John Sumser's Recruiting RoadshowVery few people have the years of recruiting experience, critical thinking or humanistic point-of-view that Don Ramer brings to the table.

And very few people have the needed appreciation for life on both sides of the recruiting fence to lead a track on a tricky subject that many recruiters and organizations routinely reject as bad behavior but which is invariably institutionalized in their recruiting process and practice.

Yep. It’s antisocial networking and its endemic, crippling performance and demoralizing potential hires. It is one of the root causes of high turnover and wage inflation.

For recruiters on the frontlines antisocial networking — most often in the form of slow response to canddiate needs [email, voicemail, status follow-up and so on], unclear communication, antipathy and so on — means compromising personal potential and professional standards.

Antisocial newtorking prolongs fill-times and increases cost-per-hire. It also limits the number of candidate referrals and network development. It perpetuates a negative perception of the organization and our recruiting profession in general. All round, it hurts.

Get this: Many employers spend small – and sometimes huge – fortunes on their employer branding, recruiting systems and selection processes. At each step – from job postings and website design to applicant tracking, candidate screening, assessment and selection — creating a positive candidate experience should be one of the constants.

When asked “Why is creating a good candidate experience is important?” the majority will answer with something that falls in one of the branding, engagement and/or retention buckets. And in most cases they’re 95% right.

Unfortunately, the missing 5% is the sinker that can take your organization from being a employer of choice powerhouse to a frustrated loser in the competition for good applicants, paying a premium for mediocre hires.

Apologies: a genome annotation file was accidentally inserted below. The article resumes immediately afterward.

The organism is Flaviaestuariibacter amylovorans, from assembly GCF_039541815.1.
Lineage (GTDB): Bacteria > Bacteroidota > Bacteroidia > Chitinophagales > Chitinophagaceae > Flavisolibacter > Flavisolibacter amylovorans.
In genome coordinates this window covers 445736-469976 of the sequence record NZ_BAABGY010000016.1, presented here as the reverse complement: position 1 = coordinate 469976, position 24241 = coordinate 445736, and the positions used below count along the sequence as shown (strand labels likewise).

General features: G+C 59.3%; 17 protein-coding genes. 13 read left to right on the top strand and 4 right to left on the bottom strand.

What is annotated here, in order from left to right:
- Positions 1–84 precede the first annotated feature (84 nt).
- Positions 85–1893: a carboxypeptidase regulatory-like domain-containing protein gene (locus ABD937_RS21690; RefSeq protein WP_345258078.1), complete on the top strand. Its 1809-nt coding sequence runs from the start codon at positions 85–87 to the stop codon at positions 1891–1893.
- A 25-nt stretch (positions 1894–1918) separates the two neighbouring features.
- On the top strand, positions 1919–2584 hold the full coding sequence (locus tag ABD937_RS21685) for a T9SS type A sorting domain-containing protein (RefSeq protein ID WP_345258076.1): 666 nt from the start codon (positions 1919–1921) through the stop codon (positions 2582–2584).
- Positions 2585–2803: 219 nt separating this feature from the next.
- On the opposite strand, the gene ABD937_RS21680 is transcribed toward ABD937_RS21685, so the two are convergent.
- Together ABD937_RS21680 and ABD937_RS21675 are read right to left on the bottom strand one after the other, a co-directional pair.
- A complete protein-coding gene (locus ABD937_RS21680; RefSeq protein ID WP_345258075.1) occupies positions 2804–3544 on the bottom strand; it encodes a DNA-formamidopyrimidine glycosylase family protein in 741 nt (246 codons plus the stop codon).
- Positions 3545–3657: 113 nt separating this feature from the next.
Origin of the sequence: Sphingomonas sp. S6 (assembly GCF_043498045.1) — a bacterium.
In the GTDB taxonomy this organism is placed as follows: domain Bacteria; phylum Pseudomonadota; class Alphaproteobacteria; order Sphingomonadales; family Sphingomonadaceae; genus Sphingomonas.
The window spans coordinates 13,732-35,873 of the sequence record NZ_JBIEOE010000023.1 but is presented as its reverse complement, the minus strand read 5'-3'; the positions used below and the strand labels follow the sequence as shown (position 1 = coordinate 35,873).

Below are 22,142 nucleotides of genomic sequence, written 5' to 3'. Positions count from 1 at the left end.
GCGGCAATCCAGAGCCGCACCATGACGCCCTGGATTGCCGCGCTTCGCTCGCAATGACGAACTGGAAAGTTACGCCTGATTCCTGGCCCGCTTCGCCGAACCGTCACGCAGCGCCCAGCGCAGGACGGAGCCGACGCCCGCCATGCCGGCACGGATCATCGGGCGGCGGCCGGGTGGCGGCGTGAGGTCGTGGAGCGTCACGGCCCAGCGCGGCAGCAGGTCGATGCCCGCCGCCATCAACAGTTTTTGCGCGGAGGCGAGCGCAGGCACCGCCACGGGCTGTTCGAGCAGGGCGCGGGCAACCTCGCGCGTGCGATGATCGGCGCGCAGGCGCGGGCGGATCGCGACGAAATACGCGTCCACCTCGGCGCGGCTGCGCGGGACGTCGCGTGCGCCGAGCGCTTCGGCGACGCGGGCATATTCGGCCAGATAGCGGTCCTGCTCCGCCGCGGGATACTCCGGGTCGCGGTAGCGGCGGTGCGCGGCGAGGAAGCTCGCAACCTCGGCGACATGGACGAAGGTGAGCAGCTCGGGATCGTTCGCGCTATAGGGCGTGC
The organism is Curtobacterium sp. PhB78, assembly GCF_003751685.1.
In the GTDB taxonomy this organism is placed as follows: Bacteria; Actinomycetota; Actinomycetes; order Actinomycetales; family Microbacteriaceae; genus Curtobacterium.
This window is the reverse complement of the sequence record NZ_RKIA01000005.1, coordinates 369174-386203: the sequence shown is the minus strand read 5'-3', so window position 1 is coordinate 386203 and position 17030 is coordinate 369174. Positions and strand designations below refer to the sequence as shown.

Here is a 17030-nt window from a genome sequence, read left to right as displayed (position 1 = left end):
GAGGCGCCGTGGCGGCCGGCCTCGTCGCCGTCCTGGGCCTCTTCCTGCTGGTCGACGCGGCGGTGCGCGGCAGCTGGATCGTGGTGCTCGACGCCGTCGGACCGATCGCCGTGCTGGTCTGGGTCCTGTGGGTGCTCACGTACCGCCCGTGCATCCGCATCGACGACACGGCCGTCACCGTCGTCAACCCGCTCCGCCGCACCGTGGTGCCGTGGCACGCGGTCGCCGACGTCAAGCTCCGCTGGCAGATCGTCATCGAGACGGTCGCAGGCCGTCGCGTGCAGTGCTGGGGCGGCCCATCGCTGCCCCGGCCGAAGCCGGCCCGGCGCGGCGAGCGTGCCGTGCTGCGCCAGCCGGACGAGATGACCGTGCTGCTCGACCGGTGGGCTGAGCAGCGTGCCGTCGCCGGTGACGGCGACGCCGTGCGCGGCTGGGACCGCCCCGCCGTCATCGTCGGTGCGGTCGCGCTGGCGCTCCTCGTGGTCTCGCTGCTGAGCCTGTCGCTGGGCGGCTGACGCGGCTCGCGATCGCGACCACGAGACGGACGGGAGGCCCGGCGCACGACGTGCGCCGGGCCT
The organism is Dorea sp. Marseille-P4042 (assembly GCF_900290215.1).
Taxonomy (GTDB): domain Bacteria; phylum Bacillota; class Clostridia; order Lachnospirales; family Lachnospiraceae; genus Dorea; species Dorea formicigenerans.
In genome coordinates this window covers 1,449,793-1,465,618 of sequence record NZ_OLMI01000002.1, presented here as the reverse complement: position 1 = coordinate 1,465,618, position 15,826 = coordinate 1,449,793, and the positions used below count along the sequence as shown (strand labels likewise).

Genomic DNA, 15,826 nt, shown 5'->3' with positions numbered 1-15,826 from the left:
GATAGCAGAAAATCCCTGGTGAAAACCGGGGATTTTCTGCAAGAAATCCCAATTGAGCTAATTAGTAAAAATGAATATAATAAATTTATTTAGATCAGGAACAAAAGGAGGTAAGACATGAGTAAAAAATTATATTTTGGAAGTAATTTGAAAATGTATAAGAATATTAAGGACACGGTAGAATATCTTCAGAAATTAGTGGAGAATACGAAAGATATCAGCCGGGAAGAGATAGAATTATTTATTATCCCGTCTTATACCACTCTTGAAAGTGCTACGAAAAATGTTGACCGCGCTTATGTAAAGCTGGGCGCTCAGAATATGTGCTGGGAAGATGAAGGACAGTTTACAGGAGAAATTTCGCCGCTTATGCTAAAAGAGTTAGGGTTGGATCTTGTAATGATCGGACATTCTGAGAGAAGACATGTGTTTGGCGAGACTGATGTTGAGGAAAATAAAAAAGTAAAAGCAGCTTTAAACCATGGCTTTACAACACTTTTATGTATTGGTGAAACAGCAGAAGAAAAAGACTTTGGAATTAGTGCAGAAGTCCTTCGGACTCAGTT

The missing 5% is that part of the candidate experience that recognizes that we are working with people who have human needs, real needs that must be met if we are to create truly inspired workplaces. Its that missing link that bridges the divide between process, protocol and pleasing.

Don will help you uncover the less obvious kinks in your social networking — system-wide breakdowns which can dishearten and discourage your best recruits — and lead a discussion on ways to fix the problem, measure the return.

Reconciling a candidate-as-commodity intake process that predates today’s “buyers market” not only positions you for better results as a recruiter but can empower you as human being too.

But don’t be fooled. This isn’t recruiting-warm-and-fuzzy. This is what you need to know if you are to continue recruiting for the workforce of the future, building a service-orientated function that attracts top-notch people to your organization.

Posted by: Amitai Givertz


  1. 1 Don Ramer to Serve as Learning Track Leader at the Atlanta Recruiting Roadshow « John Sumser’s Recruiting Roadshow

    […] campus of Georgia Institute of Technology. Don will be speaking on the negative effects of “antisocial networking” and impersonal recruitment practices that limit candidate referrals, prolong fill times, and […]

  2. 2 Don Ramer’s Learning Track: Antisocial Networking « John Sumser’s Recruiting Roadshow

    […] Hmmm. What can I say? I guess you’ll just have to wait for Don’s full presentation Antisocial Networking coming on video soon to really appreciate what a seminal thinker Arbita’s Founder and CEO is. […]

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